In September 2013, transgender Colombian national Eliana Rubashykn traveled to Hong Kong to update her passport and described being frisked and mocked by immigration and customs officers who behaved “like animals” during a nine-hour ordeal where she was put in detention at the Chek Lap Kok airport. Six months later, Rubashykn tells the South China Morning Post that she is a stateless refugee in Hong Kong, where it’s been “hell” to be recognized as a woman.
According the original Post report from November, then-25-year-old Rubashykn was living in Taiwan and had to update her passport photo at the Hong Kong Colombian consulate, the closest option. She arrived on September 16 but ran into security problems over her identity at the Chek Lap Kok airport because hormonal treatment had transformed her looks as different from the photo on her passport—the reason she had traveled to Hong Kong to update it.
Rubashkyn was refused passage into the city, apparently because her looks contradicted the “male” identity on her passport. Rubashkyn said she was detained at the airport for several hours and was ridiculed by male security officers who carried out a body search on her, although the Immigration Department denies these claims.
Finally Rubashkyn was allowed to enter Hong Kong after contacting the UN High Commissioner for Refugees through Amnesty International, but this required her to give up her passport and take the status of refugee.
Although she is under UNHCR’s protection, she now describes life in Hong Kong as “a nightmare”, where she can’t apply for paid jobs and has no Hong Kong ID card, no income and now, no suitable place to live.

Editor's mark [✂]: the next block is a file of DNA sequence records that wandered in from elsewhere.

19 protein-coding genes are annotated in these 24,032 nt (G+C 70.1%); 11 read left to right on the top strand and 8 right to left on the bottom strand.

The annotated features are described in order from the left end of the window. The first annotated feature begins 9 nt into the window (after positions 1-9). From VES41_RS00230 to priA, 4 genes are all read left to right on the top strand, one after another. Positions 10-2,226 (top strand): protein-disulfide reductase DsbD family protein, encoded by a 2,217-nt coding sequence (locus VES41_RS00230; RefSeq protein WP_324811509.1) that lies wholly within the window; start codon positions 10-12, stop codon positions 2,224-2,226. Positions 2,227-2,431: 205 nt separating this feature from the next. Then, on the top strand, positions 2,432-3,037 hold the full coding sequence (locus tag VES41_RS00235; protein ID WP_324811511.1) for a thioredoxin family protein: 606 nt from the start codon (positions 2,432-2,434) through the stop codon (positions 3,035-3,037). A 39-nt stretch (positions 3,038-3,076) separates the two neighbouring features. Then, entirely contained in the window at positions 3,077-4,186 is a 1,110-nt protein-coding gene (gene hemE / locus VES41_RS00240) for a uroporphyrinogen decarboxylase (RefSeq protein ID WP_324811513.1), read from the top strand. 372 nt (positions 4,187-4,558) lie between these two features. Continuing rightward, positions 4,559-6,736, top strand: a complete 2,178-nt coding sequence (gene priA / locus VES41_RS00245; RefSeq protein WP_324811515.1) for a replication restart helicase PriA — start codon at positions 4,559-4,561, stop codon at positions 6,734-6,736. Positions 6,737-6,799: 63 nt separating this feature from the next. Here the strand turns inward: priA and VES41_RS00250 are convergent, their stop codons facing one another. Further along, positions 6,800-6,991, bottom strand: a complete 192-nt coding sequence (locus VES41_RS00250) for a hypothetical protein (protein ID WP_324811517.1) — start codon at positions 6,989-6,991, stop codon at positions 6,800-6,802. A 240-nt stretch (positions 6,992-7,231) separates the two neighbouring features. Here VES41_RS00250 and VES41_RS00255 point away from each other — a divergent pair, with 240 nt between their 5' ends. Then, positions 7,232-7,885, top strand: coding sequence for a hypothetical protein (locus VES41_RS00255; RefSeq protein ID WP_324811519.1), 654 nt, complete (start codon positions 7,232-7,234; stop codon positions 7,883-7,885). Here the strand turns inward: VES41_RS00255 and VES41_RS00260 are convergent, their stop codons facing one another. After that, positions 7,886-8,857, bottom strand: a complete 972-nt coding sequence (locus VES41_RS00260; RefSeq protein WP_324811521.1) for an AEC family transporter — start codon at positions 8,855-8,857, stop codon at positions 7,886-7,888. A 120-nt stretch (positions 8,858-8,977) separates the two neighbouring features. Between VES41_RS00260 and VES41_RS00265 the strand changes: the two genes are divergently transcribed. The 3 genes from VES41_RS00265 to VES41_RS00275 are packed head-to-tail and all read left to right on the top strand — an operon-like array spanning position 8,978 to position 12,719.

Rubashkyn’s situation highlights struggles not only of refugees living in the city but also of those of transgendered people in Hong Kong who face discrimination that’s further backed by government policies.
“It is a merge of two rather complicated areas, refugees and sexual minority rights,” a lawyer named Michael Vidler told the Post. His client was W, a transgender woman who was granted the right to marry in Hong Kong last year.
Activists have long urged governments to see that the rights of transgender travelers are accounted for. The National Center for Transgender Equality, for example, has called on the US’ Department of Homeland Security to offer training to its personnel who interact with the public so that they can counter discrimination based on sexual orientation and gender identity and expression.
In Rubashkyn’s case, the Immigration Department is refusing to take into account a letter issued by the UNHCR telling them that she is, in fact, recognized as a female.
Instead, she has been issued a “Recognizance Form 8” by the department which doesn’t include her sex—a highly unusual case.
Rubashkyn has said that the smallest victory in the case is that the Hospital Authority in Hong Kong has registered her as a female patient based on her lack of identity documents.
According to a report released last month by Gay News Network, Hong Kong’s transgender people could soon gain the right to to be recognized as their identifying gender without having to undergo reassignment surgery.
The bill follows last year’s Hong Kong court ruling in favor of the aforementioned W, a trans woman who was granted the right to marry her boyfriend in a defining rule just short of allowing same-sex marriage, an issue which, as we learned in January, Hong Kong residents are still largely divided on.